Architecture (some) In Sri Lanka
I usually record something about local architecture and that in Sri Lanka showed the usual regional variations you get in most countries. Given that our starting point was what we had seen in India, Sri Lanka in general seemed to start higher up the scale.
In Kandy we saw a lot of relatively basic buildings
with a large amount of corrugated roofing still in use.
Invented around 1840, corrugated iron spread throughout the colonies and therefore it was no surprise to see it here.
Tucked away here and there were some buildings with architectural merit such as this cinema which quite clearly has some Art-Deco tones about it.
It was showing the latest Sri Lankan blockbuster, Aloko Udapadi which would have been fun to see had we had the time.
There is of course a growing amount of western concrete design appearing here as in all other countries.
I include Pizza Hut and KFC simply to show that they are here and just as ugly and brutal in their impact as they are anywhere in the world.
The Botanic Gardens
Our day began at the Botanic Gardens which started life as a Royal Garden in 1780 and became a Royal Botanic Garden under the British in 1821 and is said to have over 4000 species within. Although the fee to get in is expensive at around £8, it is about 1/2 that of Kew Gardens and here as in most places in Sri Lanka, locals get in for a very reduced price.
The gates look appropriately regal although entry is through a ticket booth to one side.
It is laid out as one might expect with lots of specimen plants as well as plants specially planted in memory of an occasion.
This pond is in front of the Orchid House
and this plant was also growing outside of the Orchid House - Heliconia Rostrata or the Lobster Claw - a name which is obvious from its shape.
The orchid house was packed with prize specimens but also someone keeping a watchful eye to ensure that nothing disappeared.
Although good, we thought that the display we had seen at Changi Airport last year was better.
As an aside, above is an orchid garland we were presented with at one of the hotels we checked into.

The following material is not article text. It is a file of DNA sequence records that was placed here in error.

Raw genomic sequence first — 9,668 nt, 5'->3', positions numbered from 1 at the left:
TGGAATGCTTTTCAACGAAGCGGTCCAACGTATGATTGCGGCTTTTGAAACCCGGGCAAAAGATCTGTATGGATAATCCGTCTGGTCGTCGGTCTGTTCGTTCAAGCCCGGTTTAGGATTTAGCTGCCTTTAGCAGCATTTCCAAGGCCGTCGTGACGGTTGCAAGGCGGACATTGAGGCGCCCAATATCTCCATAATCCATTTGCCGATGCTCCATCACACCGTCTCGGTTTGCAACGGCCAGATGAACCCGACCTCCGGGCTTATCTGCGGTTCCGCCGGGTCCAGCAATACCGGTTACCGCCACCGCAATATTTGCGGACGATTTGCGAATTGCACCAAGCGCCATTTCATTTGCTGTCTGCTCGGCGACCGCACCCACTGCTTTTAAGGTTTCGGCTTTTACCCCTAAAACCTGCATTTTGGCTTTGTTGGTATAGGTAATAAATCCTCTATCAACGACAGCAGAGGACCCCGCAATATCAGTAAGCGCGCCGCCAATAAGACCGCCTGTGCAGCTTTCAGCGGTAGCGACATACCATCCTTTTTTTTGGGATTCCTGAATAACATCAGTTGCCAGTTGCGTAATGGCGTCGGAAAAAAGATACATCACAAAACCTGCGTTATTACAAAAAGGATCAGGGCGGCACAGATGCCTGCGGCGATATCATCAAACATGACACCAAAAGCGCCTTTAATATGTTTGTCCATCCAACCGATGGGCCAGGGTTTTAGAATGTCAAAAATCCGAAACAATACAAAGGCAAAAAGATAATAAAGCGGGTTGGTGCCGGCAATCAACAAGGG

There was a Jack Fruit Tree growing nearby
with large examples of the fruit hanging on it almost ready for picking and eating.
There are also trees planted by famous people who have visited the garden including
which was planted by Queen Elizabeth in 1981.
I could go on posting pictures of trees and plants for much longer but I will finish with the Giant Javan Fig Tree which was planted over 100 years ago - its foliage covers a ground area of over half an acre (or over 2400 square metres for the metric amongst us).
Glenloch Tea Plantation
The other thing (apart from Cricket) which I have always associated with Ceylon (and I use the original name here because that is what it was called when I was a child) is Tea. I am not a tea drinker but that did not stop me making a visit to the Glenloch Tea Plantation factory on our way to Nuwara Eliya.
The road from Kandy to Nuwara Eliya rose almost continuously and was very winding. As we drove along, there was a steady increase in the number of small shacks by the roadside selling anything to anybody and it was obvious that those living here had a lower standard of living that those in the cities.
These are typical of the huts we saw selling anything they could.
Soon the hillsides were covered with tea bushes
although we were not to see anyone picking tea - what we really wanted to see was the image on this box of tea
or this - namely rows of tea pickers with sacks on their backs………….
Having been picked, the tea is taken to a Factory
for processing. Our tea guide knew everything about tea and told us
at a fast rate how the picked leaf was turned into the tea we buy.
The leaves are spread out
on large trays through which warm air is blown
in order to
wither it and thus reduce its moisture content.
The withered tea is crushed
and sifted into various grades of tea
then fermented to create a taste
and becomes the final product.
This tea factory takes in 1200kg of leaf tea each day and produces 450kg of tea from it - the bulk of the weight reduction being due to the drying process.
Unsurprisingly, Royal Tea was said to be the best (and the most expensive on sale) but we came away with some. The price of tea has been rising over the past few months and the web says that in February 2017, in bulk the average price was around £3.40 per kg - doing the maths shows that it is a very low wage industry.
The road on to Newara Eliya goes within viewing distance of one of Sri Lanka’s waterfalls - the Ramboda Falls which are the 11th highest in the country
and it was doing what waterfalls do.
We met two travellers there
who were looking over the valley below the falls.
It is an interesting town that is unlike any other we have seen in Sri Lanka. It is at 6200 ft and originally was a hill country station because it is much cooler at that height. It seems to have a desire to still emulate the original colonial era and perhaps also how the motherland is seen now.
This was an advert for large totally un-Sri Lankan type houses in a local gated community. The website on the poster even talks about log fires.
This is the post office in the town and it would not look out of place in Surrey.
This hillside house would look perfectly at home an English hillside.
This however would look a bit odd in England - a topiary elephant picture snatched quickly out of the window of our coach as we drove by.